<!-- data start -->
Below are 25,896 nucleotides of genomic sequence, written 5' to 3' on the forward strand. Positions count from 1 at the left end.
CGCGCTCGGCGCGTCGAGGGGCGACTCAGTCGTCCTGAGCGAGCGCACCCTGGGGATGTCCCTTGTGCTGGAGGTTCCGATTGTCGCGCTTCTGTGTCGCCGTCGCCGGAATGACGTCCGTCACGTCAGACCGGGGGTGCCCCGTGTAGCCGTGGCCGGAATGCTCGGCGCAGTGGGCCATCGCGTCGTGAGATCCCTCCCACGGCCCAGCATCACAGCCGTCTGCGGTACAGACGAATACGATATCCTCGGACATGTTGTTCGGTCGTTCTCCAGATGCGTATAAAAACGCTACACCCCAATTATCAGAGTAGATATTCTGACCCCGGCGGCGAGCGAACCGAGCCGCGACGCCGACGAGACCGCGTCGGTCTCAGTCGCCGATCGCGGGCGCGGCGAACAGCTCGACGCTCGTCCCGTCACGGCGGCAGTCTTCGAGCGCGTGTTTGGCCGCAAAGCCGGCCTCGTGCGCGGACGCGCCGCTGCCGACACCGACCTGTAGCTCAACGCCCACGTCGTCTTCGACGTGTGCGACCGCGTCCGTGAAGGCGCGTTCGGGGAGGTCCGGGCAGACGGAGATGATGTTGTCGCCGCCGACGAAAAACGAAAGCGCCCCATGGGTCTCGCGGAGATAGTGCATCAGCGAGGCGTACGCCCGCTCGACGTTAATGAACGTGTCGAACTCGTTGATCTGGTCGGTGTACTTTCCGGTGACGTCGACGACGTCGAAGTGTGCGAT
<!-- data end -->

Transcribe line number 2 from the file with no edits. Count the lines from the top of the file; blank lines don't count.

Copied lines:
CGCGCTCGGCGCGTCGAGGGGCGACTCAGTCGTCCTGAGCGAGCGCACCCTGGGGATGTCCCTTGTGCTGGAGGTTCCGATTGTCGCGCTTCTGTGTCGCCGTCGCCGGAATGACGTCCGTCACGTCAGACCGGGGGTGCCCCGTGTAGCCGTGGCCGGAATGCTCGGCGCAGTGGGCCATCGCGTCGTGAGATCCCTCCCACGGCCCAGCATCACAGCCGTCTGCGGTACAGACGAATACGATATCCTCGGACATGTTGTTCGGTCGTTCTCCAGATGCGTATAAAAACGCTACACCCCAATTATCAGAGTAGATATTCTGACCCCGGCGGCGAGCGAACCGAGCCGCGACGCCGACGAGACCGCGTCGGTCTCAGTCGCCGATCGCGGGCGCGGCGAACAGCTCGACGCTCGTCCCGTCACGGCGGCAGTCTTCGAGCGCGTGTTTGGCCGCAAAGCCGGCCTCGTGCGCGGACGCGCCGCTGCCGACACCGACCTGTAGCTCAACGCCCACGTCGTCTTCGACGTGTGCGACCGCGTCCGTGAAGGCGCGTTCGGGGAGGTCCGGGCAGACGGAGATGATGTTGTCGCCGCCGACGAAAAACGAAAGCGCCCCATGGGTCTCGCGGAGATAGTGCATCAGCGAGGCGTACGCCCGCTCGACGTTAATGAACGTGTCGAACTCGTTGATCTGGTCGGTGTACTTTCCGGTGACGTCGACGACGTCGAAGTGTGCGAT